Chapter Nine: 1991–1992 153
developed the preregistration method through a joint effort with the Student Gov-
ernment Legislature. Rising juniors and seniors could also select a course outside of
their major by submitting a “mini-registration form.” The Black Student Alliance
began publishing a once-a-month, campus-wide newspaper, the Lifted Voice. It was
similar in format to the Greek Forum, featuring stories of potential interest to the
whole campus but especially to black students.
A “Best of Wake Forest” survey was conducted by the Old Gold and Black and
reported by Kristin Bargeron. It listed hot spots frequented by Wake students, hints
about how to park illegally on campus, study areas, and to-die-for meals. Some of
the highlights included the best overseas program—Casa Artom in Venice; the best
place for quiet study—the Z. Smith Reynolds Library, especially the new Wilson Wing
atrium and the stacks on the eighth floor; the best place for social study—the third
floor of Benson University Center; favorite Wake Forest sports memory—the basket-
ball team’s thrilling victory over number 1-ranked Duke on February 23; and the best
way to break the rules at Wake—tunneling.
Facilities, Finances, and Alumni
Silas Creek Parkway was extended to bypass the University, but the opening was
delayed from August 2 to early in the fall semester. Wake Forest wanted to redirect
17,000 cars a day away from the campus. On July 15, before the academic year began,
in the interest of safety the original Wake Forest Road was rerouted to pass in front of
Olin Physical Laboratory, the Z. Smith Reynolds Library, and the area between Davis
Field and Scales Fine Arts Center. The former route, cutting straight up toward Reyn-
olda Hall, was graded and seeded as part of the landscape plan, and speed bumps
were added to the new road to slow traffic. At the October Board of Trustees meeting,
Vice President John Anderson reported that campus traffic had been reduced to 2,000
cars daily.
In another effort to prevent through-campus traffic from Silas Creek Parkway
to Polo Road, the University permanently closed the entrance at the end of Faculty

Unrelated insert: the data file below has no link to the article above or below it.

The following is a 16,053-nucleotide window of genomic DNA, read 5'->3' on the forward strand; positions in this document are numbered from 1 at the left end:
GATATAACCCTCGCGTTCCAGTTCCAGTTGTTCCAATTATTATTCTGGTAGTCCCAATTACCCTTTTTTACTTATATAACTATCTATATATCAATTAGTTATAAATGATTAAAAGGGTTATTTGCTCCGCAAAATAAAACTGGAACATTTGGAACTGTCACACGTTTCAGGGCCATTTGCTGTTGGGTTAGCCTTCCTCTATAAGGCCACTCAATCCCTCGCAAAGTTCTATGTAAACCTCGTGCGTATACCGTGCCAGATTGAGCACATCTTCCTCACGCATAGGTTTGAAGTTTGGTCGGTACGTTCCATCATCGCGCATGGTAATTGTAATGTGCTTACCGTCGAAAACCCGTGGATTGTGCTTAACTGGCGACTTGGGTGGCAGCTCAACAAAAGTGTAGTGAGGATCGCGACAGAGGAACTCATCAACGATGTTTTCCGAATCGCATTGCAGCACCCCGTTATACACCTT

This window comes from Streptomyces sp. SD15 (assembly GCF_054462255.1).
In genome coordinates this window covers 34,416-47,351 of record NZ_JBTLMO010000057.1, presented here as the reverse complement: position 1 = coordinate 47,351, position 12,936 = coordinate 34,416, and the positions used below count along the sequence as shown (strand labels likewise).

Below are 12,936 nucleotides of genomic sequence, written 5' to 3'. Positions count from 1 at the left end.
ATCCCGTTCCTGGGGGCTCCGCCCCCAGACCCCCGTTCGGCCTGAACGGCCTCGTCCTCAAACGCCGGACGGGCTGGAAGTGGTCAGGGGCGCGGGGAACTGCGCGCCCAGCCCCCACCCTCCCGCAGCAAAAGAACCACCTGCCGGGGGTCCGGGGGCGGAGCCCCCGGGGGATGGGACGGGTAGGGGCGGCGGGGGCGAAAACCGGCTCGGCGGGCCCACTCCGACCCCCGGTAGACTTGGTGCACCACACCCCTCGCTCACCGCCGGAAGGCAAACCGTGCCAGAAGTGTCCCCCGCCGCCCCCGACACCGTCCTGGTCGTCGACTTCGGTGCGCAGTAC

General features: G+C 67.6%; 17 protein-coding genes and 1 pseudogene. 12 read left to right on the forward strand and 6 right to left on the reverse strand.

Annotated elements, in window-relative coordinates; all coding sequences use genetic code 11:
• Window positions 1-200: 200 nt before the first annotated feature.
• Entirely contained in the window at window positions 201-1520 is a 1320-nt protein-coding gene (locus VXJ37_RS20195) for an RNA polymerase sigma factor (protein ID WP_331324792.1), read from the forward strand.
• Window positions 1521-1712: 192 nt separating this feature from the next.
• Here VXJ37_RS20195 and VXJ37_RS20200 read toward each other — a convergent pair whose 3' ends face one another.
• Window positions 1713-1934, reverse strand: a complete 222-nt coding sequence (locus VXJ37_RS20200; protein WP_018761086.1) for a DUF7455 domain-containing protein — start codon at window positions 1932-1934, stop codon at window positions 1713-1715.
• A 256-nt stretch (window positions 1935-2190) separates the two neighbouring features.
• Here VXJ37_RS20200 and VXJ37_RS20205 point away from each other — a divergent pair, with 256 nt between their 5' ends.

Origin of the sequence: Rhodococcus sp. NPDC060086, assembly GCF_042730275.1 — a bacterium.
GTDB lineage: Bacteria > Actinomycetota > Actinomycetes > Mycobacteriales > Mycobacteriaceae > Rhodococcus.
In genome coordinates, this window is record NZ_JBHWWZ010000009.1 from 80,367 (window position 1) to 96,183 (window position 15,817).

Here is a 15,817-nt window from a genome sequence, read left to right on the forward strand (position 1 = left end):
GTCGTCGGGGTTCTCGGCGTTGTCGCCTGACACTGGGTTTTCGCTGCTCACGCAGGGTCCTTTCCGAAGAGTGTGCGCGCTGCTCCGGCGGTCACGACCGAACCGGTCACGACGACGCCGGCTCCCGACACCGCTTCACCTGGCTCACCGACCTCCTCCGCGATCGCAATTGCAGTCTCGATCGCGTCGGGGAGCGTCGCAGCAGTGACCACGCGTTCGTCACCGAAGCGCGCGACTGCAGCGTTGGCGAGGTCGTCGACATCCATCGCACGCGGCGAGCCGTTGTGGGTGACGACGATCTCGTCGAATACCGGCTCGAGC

Drive beside the Student Apartments on Monday, September 29. The closing coin-
cided with the opening of the Silas Creek Parkway extension, which crossed Reynolda
Road and ran into North Point Boulevard.
In addition to changes in the campus road system, ARA food services, under new
Director Scott Ownby, who insisted on being called either Scott or “the food dude,”
installed a Taco Bell kiosk in the Benson Center food court. Wake Forest was only the
second college in the nation to have a Taco Bell. The kiosk was open until midnight
every night. A “To Go” area was also created in the food court. It was a small room
beside the deli that sold Ben & Jerry’s ice cream, candy, and prepared sandwiches.
In the Pit, cash registers and drink stations were moved, and a pasta bar and an
area called Leghorns, which served fresh fried chicken, were added. In other innova-
tions, it offered “100 Percent Satisfaction Guaranteed Money Back” on food students
did not like and a new policy that let students pay a one-time, $15 administration fee
to carry over their meal money from year-to-year, instead of just between semesters.
In an attempt to reduce paper cup consumption, ARA began selling reusable 20-ounce
plastic cups with the Deacon’s head on one side and the Wake Forest logo on the other.
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